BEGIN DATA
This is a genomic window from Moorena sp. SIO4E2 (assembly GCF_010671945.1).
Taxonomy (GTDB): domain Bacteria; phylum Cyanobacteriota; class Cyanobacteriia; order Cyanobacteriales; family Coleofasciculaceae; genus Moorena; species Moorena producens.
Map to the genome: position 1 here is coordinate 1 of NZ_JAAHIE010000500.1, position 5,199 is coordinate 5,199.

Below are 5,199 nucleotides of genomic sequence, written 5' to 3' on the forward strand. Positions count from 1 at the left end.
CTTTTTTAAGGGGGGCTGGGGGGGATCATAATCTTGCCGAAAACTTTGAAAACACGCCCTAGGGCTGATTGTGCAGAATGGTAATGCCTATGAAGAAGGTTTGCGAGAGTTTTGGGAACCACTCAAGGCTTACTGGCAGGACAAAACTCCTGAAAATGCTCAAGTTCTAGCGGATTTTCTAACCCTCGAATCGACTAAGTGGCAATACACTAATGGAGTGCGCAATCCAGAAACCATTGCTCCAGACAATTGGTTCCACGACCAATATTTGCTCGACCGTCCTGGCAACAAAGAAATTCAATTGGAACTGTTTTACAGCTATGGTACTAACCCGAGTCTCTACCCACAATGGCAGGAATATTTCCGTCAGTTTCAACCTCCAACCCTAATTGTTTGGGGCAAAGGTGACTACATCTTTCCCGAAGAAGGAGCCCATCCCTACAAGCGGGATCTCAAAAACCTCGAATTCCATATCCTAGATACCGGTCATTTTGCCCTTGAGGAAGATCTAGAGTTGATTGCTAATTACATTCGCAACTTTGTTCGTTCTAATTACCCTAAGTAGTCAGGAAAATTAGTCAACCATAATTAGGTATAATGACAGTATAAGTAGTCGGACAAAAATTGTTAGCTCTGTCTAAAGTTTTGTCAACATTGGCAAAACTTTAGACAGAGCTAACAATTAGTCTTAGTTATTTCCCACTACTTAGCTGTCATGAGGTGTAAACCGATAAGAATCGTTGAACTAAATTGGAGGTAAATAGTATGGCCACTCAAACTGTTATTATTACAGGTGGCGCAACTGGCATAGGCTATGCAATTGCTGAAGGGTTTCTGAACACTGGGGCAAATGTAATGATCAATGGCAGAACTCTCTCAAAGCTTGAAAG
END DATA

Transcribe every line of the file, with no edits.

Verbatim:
This is a genomic window from Moorena sp. SIO4E2 (assembly GCF_010671945.1).
Taxonomy (GTDB): domain Bacteria; phylum Cyanobacteriota; class Cyanobacteriia; order Cyanobacteriales; family Coleofasciculaceae; genus Moorena; species Moorena producens.
Map to the genome: position 1 here is coordinate 1 of NZ_JAAHIE010000500.1, position 5,199 is coordinate 5,199.

Below are 5,199 nucleotides of genomic sequence, written 5' to 3' on the forward strand. Positions count from 1 at the left end.
CTTTTTTAAGGGGGGCTGGGGGGGATCATAATCTTGCCGAAAACTTTGAAAACACGCCCTAGGGCTGATTGTGCAGAATGGTAATGCCTATGAAGAAGGTTTGCGAGAGTTTTGGGAACCACTCAAGGCTTACTGGCAGGACAAAACTCCTGAAAATGCTCAAGTTCTAGCGGATTTTCTAACCCTCGAATCGACTAAGTGGCAATACACTAATGGAGTGCGCAATCCAGAAACCATTGCTCCAGACAATTGGTTCCACGACCAATATTTGCTCGACCGTCCTGGCAACAAAGAAATTCAATTGGAACTGTTTTACAGCTATGGTACTAACCCGAGTCTCTACCCACAATGGCAGGAATATTTCCGTCAGTTTCAACCTCCAACCCTAATTGTTTGGGGCAAAGGTGACTACATCTTTCCCGAAGAAGGAGCCCATCCCTACAAGCGGGATCTCAAAAACCTCGAATTCCATATCCTAGATACCGGTCATTTTGCCCTTGAGGAAGATCTAGAGTTGATTGCTAATTACATTCGCAACTTTGTTCGTTCTAATTACCCTAAGTAGTCAGGAAAATTAGTCAACCATAATTAGGTATAATGACAGTATAAGTAGTCGGACAAAAATTGTTAGCTCTGTCTAAAGTTTTGTCAACATTGGCAAAACTTTAGACAGAGCTAACAATTAGTCTTAGTTATTTCCCACTACTTAGCTGTCATGAGGTGTAAACCGATAAGAATCGTTGAACTAAATTGGAGGTAAATAGTATGGCCACTCAAACTGTTATTATTACAGGTGGCGCAACTGGCATAGGCTATGCAATTGCTGAAGGGTTTCTGAACACTGGGGCAAATGTAATGATCAATGGCAGAACTCTCTCAAAGCTTGAAAG